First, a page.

According to a recent study, rumors, myths and conspiracy theories circulating online amid a pandemic of coronavirus could kill hundreds of people.
Rumors of “cures” include taking bleach, eating garlic, moisturizing the throat, avoiding spicy foods, taking some vitamins and drinking cow urine, according to research published on Monday. in the American Journal of Hygiene and Tropical Medicine.
FLORIDA MAN, SON’S SELLING DEATH CLEANES AS BY SEX, THE AUTHORTS SPEAK
With the world’s attention focused on new, emerging viruses and a global pandemic, a “pandemic” or “redundant information” can make it difficult to find, the study authors say. get reliable information.
“Disinformation fueled by rumors, discrimination, and conspiracy theories can have a serious impact on individuals and communities if given priority over evidence-based guidelines,”; the study authors write. .
The study extracted information from a variety of online platforms, including social media and TV websites, from December 31, 2019 to April 5, 2020. From content analysis Researchers found 2,311 reports of rumor, stigma and conspiracy theories in 25 languages from 87 countries. Of the 2,276 reports with text rating, 1,856 were declared false (82%).
The researchers looked at and organized the data into three categories: rumor, stigma, and conspiracy theories. According to research, rumors are the most common, mostly related to disease, transmission and death from COVID-19.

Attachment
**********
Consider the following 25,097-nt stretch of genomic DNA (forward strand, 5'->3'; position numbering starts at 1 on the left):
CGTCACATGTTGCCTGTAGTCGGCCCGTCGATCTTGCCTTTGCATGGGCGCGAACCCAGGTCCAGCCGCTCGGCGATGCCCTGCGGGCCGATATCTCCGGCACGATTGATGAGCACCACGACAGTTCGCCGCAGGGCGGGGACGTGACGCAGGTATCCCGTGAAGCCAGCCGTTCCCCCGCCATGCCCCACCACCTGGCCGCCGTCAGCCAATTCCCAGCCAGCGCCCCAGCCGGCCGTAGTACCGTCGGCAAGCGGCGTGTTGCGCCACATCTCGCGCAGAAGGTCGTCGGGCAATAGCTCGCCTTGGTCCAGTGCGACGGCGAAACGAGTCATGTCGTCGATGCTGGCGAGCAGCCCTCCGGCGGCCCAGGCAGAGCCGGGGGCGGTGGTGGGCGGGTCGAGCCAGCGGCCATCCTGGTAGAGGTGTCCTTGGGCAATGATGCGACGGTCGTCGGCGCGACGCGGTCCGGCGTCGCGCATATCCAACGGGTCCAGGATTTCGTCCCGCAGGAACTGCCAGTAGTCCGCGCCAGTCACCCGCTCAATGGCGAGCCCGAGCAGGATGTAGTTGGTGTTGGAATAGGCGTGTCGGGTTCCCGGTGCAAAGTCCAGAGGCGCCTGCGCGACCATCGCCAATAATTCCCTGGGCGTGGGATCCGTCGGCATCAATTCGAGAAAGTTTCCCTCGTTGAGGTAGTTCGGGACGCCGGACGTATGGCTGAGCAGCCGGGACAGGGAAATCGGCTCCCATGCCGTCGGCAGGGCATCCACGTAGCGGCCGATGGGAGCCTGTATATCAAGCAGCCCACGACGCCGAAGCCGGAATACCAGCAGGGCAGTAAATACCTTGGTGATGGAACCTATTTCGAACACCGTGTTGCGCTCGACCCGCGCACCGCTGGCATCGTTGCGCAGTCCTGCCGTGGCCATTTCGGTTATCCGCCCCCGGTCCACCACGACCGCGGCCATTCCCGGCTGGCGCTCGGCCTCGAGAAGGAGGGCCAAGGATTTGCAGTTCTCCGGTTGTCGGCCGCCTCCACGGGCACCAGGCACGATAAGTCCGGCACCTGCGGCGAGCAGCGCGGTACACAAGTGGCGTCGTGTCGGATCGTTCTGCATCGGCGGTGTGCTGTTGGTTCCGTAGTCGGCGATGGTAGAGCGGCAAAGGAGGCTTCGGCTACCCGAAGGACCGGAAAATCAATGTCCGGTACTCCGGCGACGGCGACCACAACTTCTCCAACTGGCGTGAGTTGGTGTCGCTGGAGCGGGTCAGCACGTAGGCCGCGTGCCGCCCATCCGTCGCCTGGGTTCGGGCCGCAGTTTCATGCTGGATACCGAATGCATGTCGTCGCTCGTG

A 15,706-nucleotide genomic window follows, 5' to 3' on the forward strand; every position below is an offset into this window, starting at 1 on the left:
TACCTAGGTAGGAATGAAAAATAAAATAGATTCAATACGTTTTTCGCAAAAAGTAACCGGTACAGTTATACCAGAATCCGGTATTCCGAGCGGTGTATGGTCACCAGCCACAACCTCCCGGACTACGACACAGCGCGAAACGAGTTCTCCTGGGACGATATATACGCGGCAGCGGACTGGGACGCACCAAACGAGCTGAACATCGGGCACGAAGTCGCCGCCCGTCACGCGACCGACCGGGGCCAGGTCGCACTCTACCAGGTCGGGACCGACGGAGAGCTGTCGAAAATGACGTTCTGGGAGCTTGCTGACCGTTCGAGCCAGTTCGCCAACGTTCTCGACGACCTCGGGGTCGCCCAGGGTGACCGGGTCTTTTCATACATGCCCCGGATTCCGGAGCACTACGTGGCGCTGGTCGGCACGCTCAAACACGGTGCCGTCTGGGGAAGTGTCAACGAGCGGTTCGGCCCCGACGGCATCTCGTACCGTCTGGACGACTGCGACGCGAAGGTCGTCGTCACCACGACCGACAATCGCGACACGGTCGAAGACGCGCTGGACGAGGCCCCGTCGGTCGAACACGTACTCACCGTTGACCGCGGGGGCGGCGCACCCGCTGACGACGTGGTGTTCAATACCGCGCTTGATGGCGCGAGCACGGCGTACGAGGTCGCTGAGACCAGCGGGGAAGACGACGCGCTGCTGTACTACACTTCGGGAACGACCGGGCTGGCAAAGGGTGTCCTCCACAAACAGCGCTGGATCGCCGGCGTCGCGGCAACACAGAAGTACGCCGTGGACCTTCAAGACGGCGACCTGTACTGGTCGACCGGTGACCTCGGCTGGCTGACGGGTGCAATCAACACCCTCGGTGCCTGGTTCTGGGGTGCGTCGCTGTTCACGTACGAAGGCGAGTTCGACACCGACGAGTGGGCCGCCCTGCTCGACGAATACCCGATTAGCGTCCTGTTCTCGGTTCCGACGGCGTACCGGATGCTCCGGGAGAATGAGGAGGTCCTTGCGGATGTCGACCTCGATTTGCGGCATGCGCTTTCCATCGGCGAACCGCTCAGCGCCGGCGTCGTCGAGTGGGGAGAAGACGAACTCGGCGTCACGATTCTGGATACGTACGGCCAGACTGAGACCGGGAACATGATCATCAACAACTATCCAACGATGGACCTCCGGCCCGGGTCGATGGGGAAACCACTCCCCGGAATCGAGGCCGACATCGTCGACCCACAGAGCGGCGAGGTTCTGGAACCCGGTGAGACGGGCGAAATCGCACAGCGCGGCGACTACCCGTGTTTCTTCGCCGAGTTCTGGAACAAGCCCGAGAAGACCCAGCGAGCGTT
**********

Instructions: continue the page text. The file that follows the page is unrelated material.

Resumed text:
One common myth recommends that a person hold their breath for more than 10 seconds to self-diagnose an infection. Another said drinking high concentrations of alcohol can disinfect the body and destroy the virus.
According to the researchers, after this misinformation, about 800 people died, 5,876 people were hospitalized and 60 became completely blind after taking methanol as a “cure” for the virus.
SECRETS OF SUCH VS. FACT: POPULAR THEORY OF VIRUS EVERYONE
The researchers said reports of stigma included Asians to be blamed for the virus, while conspiracy theories classify COVID-19 as a biological weapon designed by international agencies. next.
“To troubleshoot misinformation, health authorities must track the COVID-19-related misinformation in real time and engage local communities,” the study authors said. and government stakeholders ”.
CLICK HERE TO VIEW FOX NEWS APP